Investors are always on the lookout for a strong company at a great price, but it is worth looking at companies without sustainable competitive advantages that are trading at a premium to their fair value.

In a recent article we highlighted investor darling and narrow moat rated Pro Medicus which our analysts believe is trading significantly higher than our fair value.

Today we highlight three shares that are also trading in overvalued territory.

Shares trading at a significant premium to Morningstar’s fair value estimate are considered “overvalued”, while shares are trading well below their fair value estimate are considered “undervalued”.

This ratio—along with a company’s uncertainty rating—helps determine Morningstar’s overall star rating for a stock. The star rating provides a margin of safety for investors.

One- and two-star stocks are considered overvalued by Morningstar, while three stars means a stock is considered fairly valued, and four- and five-star stocks are considered undervalued.

By highlighting the overvalued stocks on this list, we hope to identify companies that could represent a significant price risk for investors at their current trading levels.

All data is current as of October 10, 2023.

JB Hi Fi Ltd (ASX: JBH)

Shoppers are prioritizing food and drink over nice-to-haves and JB Hi Fi is currently trading in two-star territory at 24% above our fair value estimate of $36.50.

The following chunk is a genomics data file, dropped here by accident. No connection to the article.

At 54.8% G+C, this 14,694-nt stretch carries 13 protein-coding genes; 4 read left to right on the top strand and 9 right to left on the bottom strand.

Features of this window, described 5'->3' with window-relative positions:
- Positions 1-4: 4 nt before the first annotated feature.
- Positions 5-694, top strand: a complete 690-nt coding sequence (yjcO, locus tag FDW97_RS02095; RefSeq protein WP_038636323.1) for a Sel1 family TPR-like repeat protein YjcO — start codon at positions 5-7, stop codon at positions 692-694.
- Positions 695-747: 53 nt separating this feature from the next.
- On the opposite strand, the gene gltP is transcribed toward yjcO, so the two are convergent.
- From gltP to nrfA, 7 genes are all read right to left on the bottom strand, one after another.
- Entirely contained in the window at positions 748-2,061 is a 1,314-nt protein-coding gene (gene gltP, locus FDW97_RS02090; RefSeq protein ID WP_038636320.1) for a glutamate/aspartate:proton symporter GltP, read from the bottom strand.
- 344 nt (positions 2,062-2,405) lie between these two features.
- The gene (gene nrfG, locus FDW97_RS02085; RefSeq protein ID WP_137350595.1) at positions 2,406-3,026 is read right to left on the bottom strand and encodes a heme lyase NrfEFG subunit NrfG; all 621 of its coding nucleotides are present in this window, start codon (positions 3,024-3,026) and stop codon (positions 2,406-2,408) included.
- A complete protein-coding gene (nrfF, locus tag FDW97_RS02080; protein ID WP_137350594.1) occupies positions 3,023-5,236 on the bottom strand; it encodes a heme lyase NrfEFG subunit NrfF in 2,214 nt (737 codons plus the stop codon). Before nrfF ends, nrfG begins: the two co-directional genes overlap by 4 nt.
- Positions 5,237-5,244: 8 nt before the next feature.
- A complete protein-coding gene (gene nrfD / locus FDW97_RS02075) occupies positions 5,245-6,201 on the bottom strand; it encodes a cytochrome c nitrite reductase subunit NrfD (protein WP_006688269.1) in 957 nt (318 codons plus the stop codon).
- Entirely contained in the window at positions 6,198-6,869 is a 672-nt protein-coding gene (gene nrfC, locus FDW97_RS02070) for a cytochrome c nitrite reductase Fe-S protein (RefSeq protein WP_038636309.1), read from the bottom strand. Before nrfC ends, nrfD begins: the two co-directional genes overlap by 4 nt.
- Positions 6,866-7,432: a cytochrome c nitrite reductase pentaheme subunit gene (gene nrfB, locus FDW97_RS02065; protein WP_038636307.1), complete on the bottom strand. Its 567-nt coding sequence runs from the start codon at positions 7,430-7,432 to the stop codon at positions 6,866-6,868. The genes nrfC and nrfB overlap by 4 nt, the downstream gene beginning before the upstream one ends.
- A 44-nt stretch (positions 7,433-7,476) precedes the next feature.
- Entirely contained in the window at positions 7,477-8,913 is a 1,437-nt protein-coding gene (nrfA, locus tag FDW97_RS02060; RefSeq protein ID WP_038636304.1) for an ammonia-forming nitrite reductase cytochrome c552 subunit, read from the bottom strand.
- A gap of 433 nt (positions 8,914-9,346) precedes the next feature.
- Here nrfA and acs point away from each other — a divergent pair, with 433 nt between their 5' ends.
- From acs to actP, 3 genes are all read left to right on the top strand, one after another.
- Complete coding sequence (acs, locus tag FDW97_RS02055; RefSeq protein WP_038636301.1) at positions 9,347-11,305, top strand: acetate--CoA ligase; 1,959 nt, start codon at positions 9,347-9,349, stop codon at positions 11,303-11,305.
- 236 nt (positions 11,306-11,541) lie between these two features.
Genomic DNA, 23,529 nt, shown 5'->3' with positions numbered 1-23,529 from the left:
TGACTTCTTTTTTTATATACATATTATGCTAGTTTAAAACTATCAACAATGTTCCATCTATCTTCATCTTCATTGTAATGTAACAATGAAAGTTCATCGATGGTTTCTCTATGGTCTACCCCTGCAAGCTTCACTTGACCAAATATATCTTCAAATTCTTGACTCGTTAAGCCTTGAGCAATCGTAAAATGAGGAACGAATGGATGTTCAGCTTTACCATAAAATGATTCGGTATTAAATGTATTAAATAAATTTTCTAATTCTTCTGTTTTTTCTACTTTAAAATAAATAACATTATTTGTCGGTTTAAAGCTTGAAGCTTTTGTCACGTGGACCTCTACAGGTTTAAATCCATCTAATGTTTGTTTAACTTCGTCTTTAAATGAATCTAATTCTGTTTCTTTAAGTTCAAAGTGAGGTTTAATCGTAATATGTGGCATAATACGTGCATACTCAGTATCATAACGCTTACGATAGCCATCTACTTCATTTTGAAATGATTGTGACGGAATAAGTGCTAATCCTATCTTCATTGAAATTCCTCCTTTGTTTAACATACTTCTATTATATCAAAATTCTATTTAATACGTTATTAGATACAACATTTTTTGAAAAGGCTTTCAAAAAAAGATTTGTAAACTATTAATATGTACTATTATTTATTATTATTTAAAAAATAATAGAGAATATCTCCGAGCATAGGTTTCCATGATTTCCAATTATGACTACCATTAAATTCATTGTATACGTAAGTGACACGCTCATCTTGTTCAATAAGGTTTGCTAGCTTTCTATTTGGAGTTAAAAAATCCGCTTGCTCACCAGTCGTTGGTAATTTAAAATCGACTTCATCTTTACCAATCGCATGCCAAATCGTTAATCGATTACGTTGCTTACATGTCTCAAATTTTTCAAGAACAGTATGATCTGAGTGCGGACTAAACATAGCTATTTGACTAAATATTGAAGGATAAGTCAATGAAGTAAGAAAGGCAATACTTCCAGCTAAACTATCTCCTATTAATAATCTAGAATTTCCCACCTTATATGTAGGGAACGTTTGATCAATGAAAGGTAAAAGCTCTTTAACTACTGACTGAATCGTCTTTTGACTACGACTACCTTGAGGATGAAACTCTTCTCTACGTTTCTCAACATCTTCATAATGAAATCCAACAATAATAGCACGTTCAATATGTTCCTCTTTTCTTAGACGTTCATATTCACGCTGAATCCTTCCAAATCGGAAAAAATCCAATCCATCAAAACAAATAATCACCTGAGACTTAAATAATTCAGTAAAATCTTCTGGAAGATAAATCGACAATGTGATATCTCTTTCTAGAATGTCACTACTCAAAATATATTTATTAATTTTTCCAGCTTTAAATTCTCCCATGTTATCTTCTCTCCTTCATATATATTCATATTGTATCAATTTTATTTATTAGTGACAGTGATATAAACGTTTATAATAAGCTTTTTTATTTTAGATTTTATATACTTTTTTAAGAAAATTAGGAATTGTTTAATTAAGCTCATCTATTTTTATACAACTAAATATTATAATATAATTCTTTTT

Morningstar Director of Equity Research Johannes Faul expects only modest discretionary goods sales growth in fiscal 2024, while interest rates stay high and household incomes struggle to keep up with inflation. With demand soft, discounts and promotions abound in discretionary retail, and with wages rising as well, earnings are under pressure.

Faul does not believe that JB Hi-Fi has an economic moat. The Australian discount electrical retailer has over 300 JB Hi-Fi and The Good Guys branded stores across Australia and New Zealand. The stores are typically relatively small in size and located in high-foot-traffic areas. The brand has resonated well among consumers as a differentiated youthful brand offering value and convenience. However, competitors have realigned their strategy to offer similar levels of discounts and store appeal. The demise of Dick Smith has removed a competitor in the near term, but we expect competition in electronics retailing to remain significant.